RICHMOND, Va. -- Join me on a tour of the new wheelchair ramp in progress at our 202-year-old governor's mansion and compare it with the current access on the ground floor.
The crew working on the new one is racing to have it done by January 4 to beat the worst of winter, the project manager said.
As I told you Wednesday, there has been controversy about the project.
Former First Lady Roxane Gilmore, among others, has pointed out the quarter-million dollar ramp wasn't needed and needlessly changed the exterior of the national landmark.
Mrs. Gilmore, who basically wrote the book on the mansion, oversaw a massive upgrade there 15 years ago that added ADA compliant ground floor access with elevator and two deluxe bathrooms for those arriving for a visit.
But that can separate groups, and it intruded on what has become this first family's personal space, which is why they let me see it, but not film it.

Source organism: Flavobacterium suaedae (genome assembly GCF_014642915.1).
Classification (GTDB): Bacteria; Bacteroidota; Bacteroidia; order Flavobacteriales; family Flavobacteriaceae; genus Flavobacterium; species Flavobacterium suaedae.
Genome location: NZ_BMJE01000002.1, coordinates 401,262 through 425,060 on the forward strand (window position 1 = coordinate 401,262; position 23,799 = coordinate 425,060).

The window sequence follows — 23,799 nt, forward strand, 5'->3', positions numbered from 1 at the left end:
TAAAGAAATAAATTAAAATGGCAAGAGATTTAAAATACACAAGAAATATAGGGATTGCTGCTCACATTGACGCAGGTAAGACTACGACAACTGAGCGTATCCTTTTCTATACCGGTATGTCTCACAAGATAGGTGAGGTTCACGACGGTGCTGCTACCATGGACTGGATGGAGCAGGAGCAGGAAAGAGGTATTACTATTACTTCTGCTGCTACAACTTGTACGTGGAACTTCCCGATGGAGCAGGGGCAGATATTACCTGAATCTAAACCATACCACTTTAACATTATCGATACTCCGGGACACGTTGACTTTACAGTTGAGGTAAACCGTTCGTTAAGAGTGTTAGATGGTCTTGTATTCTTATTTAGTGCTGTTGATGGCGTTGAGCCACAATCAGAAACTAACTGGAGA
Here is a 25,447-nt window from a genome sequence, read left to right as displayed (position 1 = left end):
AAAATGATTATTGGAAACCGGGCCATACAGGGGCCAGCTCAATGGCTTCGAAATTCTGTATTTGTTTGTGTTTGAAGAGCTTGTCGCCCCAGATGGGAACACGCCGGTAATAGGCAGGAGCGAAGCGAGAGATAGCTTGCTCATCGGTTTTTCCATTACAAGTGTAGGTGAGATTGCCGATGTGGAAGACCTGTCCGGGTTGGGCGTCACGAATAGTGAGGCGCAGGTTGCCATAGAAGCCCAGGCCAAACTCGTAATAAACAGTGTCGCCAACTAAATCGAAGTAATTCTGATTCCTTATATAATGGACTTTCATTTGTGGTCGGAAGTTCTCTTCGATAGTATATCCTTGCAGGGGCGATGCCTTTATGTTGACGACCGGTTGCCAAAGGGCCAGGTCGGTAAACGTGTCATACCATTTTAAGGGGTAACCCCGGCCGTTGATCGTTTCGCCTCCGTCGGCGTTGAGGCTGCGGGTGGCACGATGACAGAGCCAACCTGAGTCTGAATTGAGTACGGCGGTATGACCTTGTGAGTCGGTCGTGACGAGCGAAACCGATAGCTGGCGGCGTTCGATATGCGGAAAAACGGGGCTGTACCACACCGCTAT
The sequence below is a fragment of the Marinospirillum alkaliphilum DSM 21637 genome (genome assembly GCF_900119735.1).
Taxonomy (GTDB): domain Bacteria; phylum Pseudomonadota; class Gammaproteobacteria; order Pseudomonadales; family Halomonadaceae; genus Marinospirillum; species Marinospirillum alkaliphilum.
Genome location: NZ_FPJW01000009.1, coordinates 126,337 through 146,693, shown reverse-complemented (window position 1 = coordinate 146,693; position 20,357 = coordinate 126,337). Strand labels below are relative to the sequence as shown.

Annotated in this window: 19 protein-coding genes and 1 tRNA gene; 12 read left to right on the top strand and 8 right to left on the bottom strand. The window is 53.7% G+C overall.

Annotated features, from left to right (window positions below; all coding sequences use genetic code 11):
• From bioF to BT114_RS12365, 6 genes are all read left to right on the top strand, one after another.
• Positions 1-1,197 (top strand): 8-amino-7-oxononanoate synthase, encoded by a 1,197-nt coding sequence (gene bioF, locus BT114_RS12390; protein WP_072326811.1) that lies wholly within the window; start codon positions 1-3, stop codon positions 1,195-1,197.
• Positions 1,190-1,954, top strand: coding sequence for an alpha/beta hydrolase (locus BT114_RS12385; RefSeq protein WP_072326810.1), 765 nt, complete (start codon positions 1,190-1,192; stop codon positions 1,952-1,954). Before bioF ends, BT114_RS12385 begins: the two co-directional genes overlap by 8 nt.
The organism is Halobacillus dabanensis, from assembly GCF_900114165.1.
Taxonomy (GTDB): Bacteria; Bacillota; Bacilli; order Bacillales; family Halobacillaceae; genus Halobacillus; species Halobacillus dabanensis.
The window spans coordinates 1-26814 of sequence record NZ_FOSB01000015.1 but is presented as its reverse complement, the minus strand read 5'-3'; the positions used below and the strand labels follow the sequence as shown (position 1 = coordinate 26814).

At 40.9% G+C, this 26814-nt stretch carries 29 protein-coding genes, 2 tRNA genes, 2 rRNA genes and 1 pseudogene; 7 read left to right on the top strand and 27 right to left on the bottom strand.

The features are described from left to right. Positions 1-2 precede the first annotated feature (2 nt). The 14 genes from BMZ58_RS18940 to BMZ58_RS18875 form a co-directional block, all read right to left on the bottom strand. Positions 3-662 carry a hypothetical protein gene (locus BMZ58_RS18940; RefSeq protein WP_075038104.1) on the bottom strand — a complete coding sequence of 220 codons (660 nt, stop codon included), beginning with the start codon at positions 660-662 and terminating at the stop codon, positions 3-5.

Should the public have been more involved in changes to this, the most historic governor's mansion in the land?
Construction began late last week on the permanent wheelchair ramp to Virginia's governor's mansion with zero fanfare after weeks of mild controversy over the new addition to the nation's most historic executive mansion. There was little information publicly released about it - how much it would cost, who would pay for it, what kind of historic scrutiny the plan went through.
There wasn't even a draftsman's rendition of what it would look like widely released, even though it will be one of the more visible changes to the exterior of the mansion in its 202-year history.
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